On this Independence Day

This Independence Day can only be celebrated with sincere effort to highlight the flaws that Pakistan has succumbed to

Editorial August 13, 2012
On this Independence Day

A peaceful demonstration named ‘Stop Persecution of Religious Minorities in Pakistan’ took place at the Lahore Press Club in connection with Minority Day on August 11, to express citizens’ concern over the growing religious discrimination, hatred and violence and to declare that it was against the vision of Quaid-e-Azam Mohammed Ali Jinnah, the founder of Pakistan. The demonstrators condemned the trend of hate, discrimination and violence threatening the lives, property, business, worship places, jobs and education of the Hindus, Ahmadis, Christians and even Muslims belonging to the Shia community. They pointed to the closure of Ahmadi places of worship and the demolition of their graves, the demolition of Gosha-e-Aman in Lahore, the attack on a church in Karachi, the abduction and forced conversion of Hindus and girls belonging to religious minorities and the constant killing of members of the Shia and Ahmadi communities.

On August 10, 2012, Interior Minister Rehman Malik came on TV and said Pakistani Hindus were leaving Pakistan to settle in India and that he would have none of it. After that, the police stopped nearly 250 Hindus from crossing over to India at the Lahore railway station and at the Wagah Border. This happened because of Mr Malik’s police background and a total lack of sympathy for what was happening to Hindus in the country. There was a wicked satisfaction drawn from keeping them back in the hell that Pakistan has become for them. There was a total lack of knowledge of Indian policy in the matter. The Hindus going to India were asked to furnish a clearance letter from Mr Malik’s ministry. This was the ultimate harassment for which the minister should be questioned by the Supreme Court through a suo-motu summon.

The media was told that Hindu pilgrims going for yatra of holy places in India were stopped in the wake of a rumour that they were migrating due to fears for their lives and property in Pakistan. The stranded Hindus in Lahore swore that they loved Pakistan — a total lie after the way they have been savaged for long years — and would return to their beloved land. Any humane person would go down on his knees and beg India to keep these luckless Hindus to prevent them from further persecution in Pakistan.

Mr Malik termed the  ‘migration’ of Hindus from Jacobabad a conspiracy against Pakistan. What the Human Rights Commission of Pakistan (HRCP) said was different. It anticipated that Pakistan was probably trying through ‘forced migration’ to get rid of Hindu communities in Sindh and Balochistan, where they are being targeted through kidnappings and forced marriages. Its statement said: ‘Religious minorities migrating from Sindh and Balochistan is a reflection of the state’s failure to save these citizens from violence, discrimination and disgusting excesses such as forced conversion of young women’.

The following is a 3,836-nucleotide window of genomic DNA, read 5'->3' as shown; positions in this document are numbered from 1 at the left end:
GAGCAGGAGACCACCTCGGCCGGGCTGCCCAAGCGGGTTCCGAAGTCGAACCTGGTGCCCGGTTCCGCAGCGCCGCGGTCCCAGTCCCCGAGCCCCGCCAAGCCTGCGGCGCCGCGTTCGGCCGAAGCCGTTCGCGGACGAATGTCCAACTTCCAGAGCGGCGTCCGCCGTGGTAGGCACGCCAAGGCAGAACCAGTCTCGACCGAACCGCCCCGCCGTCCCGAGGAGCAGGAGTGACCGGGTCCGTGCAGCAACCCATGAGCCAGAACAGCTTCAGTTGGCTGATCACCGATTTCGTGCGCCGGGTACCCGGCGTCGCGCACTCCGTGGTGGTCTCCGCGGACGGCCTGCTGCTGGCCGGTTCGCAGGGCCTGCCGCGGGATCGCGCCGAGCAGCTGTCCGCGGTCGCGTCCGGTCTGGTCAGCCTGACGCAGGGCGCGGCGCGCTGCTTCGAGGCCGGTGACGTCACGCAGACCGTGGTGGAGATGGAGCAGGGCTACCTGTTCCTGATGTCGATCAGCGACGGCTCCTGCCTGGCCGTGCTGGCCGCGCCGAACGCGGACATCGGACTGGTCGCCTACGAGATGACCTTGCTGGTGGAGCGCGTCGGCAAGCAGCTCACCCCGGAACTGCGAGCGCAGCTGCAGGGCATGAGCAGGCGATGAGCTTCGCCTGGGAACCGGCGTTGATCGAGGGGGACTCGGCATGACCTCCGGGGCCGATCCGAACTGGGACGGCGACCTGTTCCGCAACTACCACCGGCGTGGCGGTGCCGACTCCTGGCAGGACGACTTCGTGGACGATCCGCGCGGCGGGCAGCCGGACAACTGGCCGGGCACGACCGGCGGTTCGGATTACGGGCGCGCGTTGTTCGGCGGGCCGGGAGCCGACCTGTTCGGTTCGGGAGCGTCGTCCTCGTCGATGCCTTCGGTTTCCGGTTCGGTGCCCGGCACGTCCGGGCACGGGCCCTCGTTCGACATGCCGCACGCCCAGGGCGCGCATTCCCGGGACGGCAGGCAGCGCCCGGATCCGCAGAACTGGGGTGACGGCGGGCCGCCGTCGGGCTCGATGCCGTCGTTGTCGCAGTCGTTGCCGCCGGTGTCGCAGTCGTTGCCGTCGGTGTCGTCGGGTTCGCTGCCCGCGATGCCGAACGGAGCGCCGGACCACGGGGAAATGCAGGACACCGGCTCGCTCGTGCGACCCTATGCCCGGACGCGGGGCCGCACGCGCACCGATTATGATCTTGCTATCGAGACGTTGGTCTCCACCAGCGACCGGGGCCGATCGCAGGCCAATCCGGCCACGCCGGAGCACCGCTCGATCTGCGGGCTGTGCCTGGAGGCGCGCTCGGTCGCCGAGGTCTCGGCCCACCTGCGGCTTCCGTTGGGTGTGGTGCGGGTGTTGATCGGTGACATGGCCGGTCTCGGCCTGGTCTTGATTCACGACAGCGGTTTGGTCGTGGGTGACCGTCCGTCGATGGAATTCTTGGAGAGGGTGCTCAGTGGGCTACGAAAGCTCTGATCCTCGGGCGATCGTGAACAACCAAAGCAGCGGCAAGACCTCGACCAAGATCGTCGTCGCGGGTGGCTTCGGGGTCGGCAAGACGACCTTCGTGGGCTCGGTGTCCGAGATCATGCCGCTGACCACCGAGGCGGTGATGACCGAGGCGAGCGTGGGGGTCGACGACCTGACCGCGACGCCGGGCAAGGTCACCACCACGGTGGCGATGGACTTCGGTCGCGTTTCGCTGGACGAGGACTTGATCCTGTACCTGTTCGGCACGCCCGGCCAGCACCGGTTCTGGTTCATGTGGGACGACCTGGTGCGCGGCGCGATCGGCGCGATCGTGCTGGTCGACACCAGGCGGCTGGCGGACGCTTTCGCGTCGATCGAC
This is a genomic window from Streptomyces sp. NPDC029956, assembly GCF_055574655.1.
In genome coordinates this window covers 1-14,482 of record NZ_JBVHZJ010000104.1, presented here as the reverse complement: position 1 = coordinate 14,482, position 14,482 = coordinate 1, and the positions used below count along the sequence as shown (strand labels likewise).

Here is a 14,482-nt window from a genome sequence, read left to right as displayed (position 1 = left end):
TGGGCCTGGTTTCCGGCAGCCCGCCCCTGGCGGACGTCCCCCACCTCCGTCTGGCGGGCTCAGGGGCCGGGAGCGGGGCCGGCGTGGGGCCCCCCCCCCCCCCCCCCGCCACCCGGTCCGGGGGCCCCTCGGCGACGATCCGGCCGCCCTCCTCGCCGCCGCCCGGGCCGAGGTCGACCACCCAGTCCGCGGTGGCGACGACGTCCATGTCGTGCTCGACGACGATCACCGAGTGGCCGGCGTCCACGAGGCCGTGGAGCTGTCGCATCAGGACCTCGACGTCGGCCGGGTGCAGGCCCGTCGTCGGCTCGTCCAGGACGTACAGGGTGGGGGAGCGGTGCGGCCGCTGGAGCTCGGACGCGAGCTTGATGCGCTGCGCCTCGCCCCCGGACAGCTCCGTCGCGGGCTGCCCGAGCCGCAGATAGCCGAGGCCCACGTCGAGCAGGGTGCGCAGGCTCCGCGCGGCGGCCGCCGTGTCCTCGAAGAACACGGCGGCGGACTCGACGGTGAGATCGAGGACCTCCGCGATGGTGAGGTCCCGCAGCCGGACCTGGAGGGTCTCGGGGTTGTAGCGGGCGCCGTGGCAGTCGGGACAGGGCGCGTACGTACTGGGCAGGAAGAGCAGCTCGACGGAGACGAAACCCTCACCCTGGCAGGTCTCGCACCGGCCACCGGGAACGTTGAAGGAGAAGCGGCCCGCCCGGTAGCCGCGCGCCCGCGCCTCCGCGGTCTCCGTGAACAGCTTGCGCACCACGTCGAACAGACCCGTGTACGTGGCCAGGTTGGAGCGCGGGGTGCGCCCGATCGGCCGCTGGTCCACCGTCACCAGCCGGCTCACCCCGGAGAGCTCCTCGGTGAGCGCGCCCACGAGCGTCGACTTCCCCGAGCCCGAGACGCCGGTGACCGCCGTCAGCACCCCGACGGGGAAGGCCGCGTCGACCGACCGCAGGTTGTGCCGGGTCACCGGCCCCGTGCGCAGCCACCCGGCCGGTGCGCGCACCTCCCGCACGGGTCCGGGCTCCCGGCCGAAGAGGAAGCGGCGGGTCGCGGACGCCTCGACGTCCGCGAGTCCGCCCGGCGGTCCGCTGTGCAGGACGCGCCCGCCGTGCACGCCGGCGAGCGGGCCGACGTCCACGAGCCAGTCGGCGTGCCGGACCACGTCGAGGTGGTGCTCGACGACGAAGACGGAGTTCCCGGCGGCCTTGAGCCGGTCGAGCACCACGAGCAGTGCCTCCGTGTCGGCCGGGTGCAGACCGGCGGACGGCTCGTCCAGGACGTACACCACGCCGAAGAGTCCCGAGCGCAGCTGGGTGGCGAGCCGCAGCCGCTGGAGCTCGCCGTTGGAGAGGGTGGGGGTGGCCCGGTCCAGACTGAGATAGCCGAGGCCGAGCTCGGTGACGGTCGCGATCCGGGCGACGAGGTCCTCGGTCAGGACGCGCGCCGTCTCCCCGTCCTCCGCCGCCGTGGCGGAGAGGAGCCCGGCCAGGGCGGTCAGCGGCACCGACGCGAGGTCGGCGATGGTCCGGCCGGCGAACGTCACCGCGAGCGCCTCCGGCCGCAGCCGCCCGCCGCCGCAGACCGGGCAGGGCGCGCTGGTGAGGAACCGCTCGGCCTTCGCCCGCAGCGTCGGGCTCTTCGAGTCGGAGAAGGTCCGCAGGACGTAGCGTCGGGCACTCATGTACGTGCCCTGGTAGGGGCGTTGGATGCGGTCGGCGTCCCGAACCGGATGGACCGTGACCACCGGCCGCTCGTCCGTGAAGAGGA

Pakistan’s economy continues to be in the doldrums. The state of Pakistan is virtually without a writ on most of its territory but it insists that this has not happened because of the wrong policies followed by those who dominate governance in Islamabad. It accuses the world outside — which is potentially the only source of an economic bailout if ever it comes — of killing people in Pakistan. Foreign intelligence agencies are indiscriminately named without a shred of evidence while ‘friendly’ terrorists, who attack inside Afghanistan say they will impose sharia in Pakistan because democracy is against Islam. Politicians, blind to where the state is going, communicate with one another through defamations.

This Independence Day can only be celebrated with extreme sorrow and a sincere effort to highlight the flaws that Pakistan has succumbed to. It defies the world through self-righteous isolationism. It has recently taken a step back from its self-destructive doctrine of strategic depth after it became convinced that its current policy might push the world into declaring it a rogue state. Pakistan has a long way to go — not forwards but backwards — in retracing its steps to the way it was when it was created by the Quaid-e-Azam and his worthy companions.

Published in The Express Tribune, August 14th, 2012.


Ahmad | 11 years ago | Reply

It's in human and un Islamic what is being done to minorities in Pakistan

John B | 11 years ago | Reply

Pakistan independence day is for what? independence from "Hindu" India or independence from British Raj?

Pakistan was never under British raj, so then what does PAK independence day signify?

Clarity on this matter will bring a clear direction to the Hindu minorities of PAK.

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